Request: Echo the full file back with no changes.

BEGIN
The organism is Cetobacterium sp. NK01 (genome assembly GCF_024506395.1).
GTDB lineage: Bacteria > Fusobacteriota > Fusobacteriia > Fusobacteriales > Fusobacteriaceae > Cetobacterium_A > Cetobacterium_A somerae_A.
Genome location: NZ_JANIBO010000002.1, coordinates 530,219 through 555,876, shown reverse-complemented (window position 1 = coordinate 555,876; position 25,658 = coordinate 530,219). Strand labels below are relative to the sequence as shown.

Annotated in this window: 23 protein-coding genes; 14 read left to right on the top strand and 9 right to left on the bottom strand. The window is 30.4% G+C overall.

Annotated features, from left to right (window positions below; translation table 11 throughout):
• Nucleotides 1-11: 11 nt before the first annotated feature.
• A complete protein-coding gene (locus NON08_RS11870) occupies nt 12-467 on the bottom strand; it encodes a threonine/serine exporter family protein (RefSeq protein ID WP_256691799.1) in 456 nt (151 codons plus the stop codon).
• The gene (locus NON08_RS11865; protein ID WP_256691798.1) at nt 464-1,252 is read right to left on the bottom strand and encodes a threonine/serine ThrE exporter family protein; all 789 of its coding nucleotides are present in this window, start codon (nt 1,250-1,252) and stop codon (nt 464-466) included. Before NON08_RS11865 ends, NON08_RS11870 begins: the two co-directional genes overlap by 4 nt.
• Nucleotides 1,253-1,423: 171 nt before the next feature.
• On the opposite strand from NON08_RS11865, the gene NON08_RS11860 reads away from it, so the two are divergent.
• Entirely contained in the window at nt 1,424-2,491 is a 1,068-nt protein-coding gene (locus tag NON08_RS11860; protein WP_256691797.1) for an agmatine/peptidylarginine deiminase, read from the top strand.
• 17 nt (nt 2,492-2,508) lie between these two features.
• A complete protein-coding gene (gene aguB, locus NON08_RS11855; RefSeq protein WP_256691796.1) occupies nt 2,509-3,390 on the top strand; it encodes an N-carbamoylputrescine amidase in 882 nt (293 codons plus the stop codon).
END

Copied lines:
The organism is Cetobacterium sp. NK01 (genome assembly GCF_024506395.1).
GTDB lineage: Bacteria > Fusobacteriota > Fusobacteriia > Fusobacteriales > Fusobacteriaceae > Cetobacterium_A > Cetobacterium_A somerae_A.
Genome location: NZ_JANIBO010000002.1, coordinates 530,219 through 555,876, shown reverse-complemented (window position 1 = coordinate 555,876; position 25,658 = coordinate 530,219). Strand labels below are relative to the sequence as shown.

Annotated in this window: 23 protein-coding genes; 14 read left to right on the top strand and 9 right to left on the bottom strand. The window is 30.4% G+C overall.

Annotated features, from left to right (window positions below; translation table 11 throughout):
• Nucleotides 1-11: 11 nt before the first annotated feature.
• A complete protein-coding gene (locus NON08_RS11870) occupies nt 12-467 on the bottom strand; it encodes a threonine/serine exporter family protein (RefSeq protein ID WP_256691799.1) in 456 nt (151 codons plus the stop codon).
• The gene (locus NON08_RS11865; protein ID WP_256691798.1) at nt 464-1,252 is read right to left on the bottom strand and encodes a threonine/serine ThrE exporter family protein; all 789 of its coding nucleotides are present in this window, start codon (nt 1,250-1,252) and stop codon (nt 464-466) included. Before NON08_RS11865 ends, NON08_RS11870 begins: the two co-directional genes overlap by 4 nt.
• Nucleotides 1,253-1,423: 171 nt before the next feature.
• On the opposite strand from NON08_RS11865, the gene NON08_RS11860 reads away from it, so the two are divergent.
• Entirely contained in the window at nt 1,424-2,491 is a 1,068-nt protein-coding gene (locus tag NON08_RS11860; protein WP_256691797.1) for an agmatine/peptidylarginine deiminase, read from the top strand.
• 17 nt (nt 2,492-2,508) lie between these two features.
• A complete protein-coding gene (gene aguB, locus NON08_RS11855; RefSeq protein WP_256691796.1) occupies nt 2,509-3,390 on the top strand; it encodes an N-carbamoylputrescine amidase in 882 nt (293 codons plus the stop codon).